Innovation and tech is still a burgeoning area in the aquaculture industry, and with the wealth of startups out there offering innovative solutions, fewer come with an outsider's perspective. But outsiders are sometimes necessary, Aquaai CEO Liane Thompson told IntraFish.

"I like to think about how the people who disrupted the taxi industry weren't taxi drivers," Thompson said.

"What’s really unique and exciting for us is while we don’t stem from the aquaculture industry, we feel like we've been embraced."

Tech startup Aquaai got its footing in the United States five years ago, with initial investments coming from growthX and Backstage Capital. Last year the company launched subsidiary Aquaai Norway, after securing an investment from Norwegian salmon farmer Kvaroy Fiskeoppdrett.

We realized if we wanted to make the leap in terms of market penetration, we needed to work with people who move fast and who are flexible

Aquaai invented a specialized "fish-like" autonomous underwater vehicle that collects and delivers data, in a way that mitigates the risk to fish stocks. The 12-sensor fish "robot" -- so to speak -- is engineered so that the maintenance cycle works around the harvest period.

"Rarely does a week go by that we don’t have a request from some farm, not all in salmon, but in different species in various regions all over the globe," Thompson said.

Traditionally, fish farms have a lot of static sensors and cameras that may not be suited for the environmental conditions that can impact a 120-meter circumference cage, she noted.

    "As aquaculture tries to be more sustainable, we need technology and systems like ours," Thompson said.

    "At the end of the day, farmers don't want to cut corners. But the demand now [is high], and they need sustainable systems to help. And we need to learn from the lessons of the systems on land."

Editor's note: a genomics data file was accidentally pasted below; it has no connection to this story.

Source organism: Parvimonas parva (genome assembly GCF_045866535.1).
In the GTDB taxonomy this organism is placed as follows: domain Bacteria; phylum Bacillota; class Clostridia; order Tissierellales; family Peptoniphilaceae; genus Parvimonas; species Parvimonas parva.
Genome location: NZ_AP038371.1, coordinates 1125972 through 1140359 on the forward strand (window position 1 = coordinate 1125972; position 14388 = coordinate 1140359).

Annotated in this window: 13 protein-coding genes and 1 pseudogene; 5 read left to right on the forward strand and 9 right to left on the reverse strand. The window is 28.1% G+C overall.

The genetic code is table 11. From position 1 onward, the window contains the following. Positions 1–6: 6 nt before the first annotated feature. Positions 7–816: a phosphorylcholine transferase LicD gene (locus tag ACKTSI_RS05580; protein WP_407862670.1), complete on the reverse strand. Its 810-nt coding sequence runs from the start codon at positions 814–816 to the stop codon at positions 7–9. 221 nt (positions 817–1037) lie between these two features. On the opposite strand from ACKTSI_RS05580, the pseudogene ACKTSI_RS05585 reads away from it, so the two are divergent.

Aquaculture and Silicon Valley

    Raising money for new tech is never easy, especially in a burgeoning space like aquaculture that doesn't have a large investor base familiar with the sector.

    "As a young company, it was very difficult to raise money, getting investment was hard, even when we were in the middle of Silicon Valley," she said.

    "[This tech] just really works, it makes sense, and I didn't expect everyone to see it, but Kvaroy did and they embraced it."

    Kvaroy Fiskeoppdrett CEO Alf-Goran Knutsen now sits on the board of Aquaai Norway.

    According to Thompson, she and her partner Simeon Pieterkosky, a former farmer with an expertise in robotics, decided that they weren't going to target the major players in the industry after early experience trying to secure investments that were stalled by internal bureaucracy.

    "We realized if we wanted to make the leap in terms of market penetration, we needed to work with people who move fast and who are flexible," she said.

    Last year, Aquaai secured institutional investment worth $500,000 (€460,561) from Silicon Valley's Boost VC founder Adam Draper. Thompson did not disclose how much the investment from Kvaroy was worth, but specified that it was enough to establish a subsidiary company in Norway.

    According to Thompson, there was a "catch-up time" involved in getting Silicon Valley on board with aquaculture. She points out that this was also the case in agriculture, as venture capitalists and investors only took interest in drones after farmers put in money of their own.

    "I think aquaculture wasn’t really talked about before [in Silicon Valley]," Thompson said. "But like Monica Jain pointed out in Fish 2.0, it’s on the map now, it’s there."

    California-based industry connector Fish 2.0 held its final competition for sustainable seafood innovators in November 2019, marking a period of accelerated investment in the seafood sector.

    When Fish 2.0 started in 2013, there were no incubators for seafood. Now there are more than a dozen, with a growing interest among investors in the seafood space. Aquaai was given the Top Innovator award by Fish 2.0.

    "I do think that there’s more investment in aquaculture," Thompson said of Silicon Valley.

    "[But] I think that it takes those who are brave like Adam Draper to say, 'I want to be the first to lead.'"

    The hunt for support

    The company is in the middle of a capital raise to deliver on purchase orders for the year. It is also still seeking additional partners in order to scale further and expand the current team.

    "I do think that the big players should set an example," Thompson said.

    "It’s not hard to lead if you’re already in [the right] position, especially when you’re a large global company."

    Unfortunately, Thompson said, the big players have also been quick to dismiss startups on the basis of immediate revenue or marginal differences in expected valuation.

    "It takes courage to try and change an industry that’s been around for years and years and years. And I don’t mean courage we have. We don’t come from that industry, I’m talking about people like Kvaroy who [are willing to] put their name on the line," Thompson said.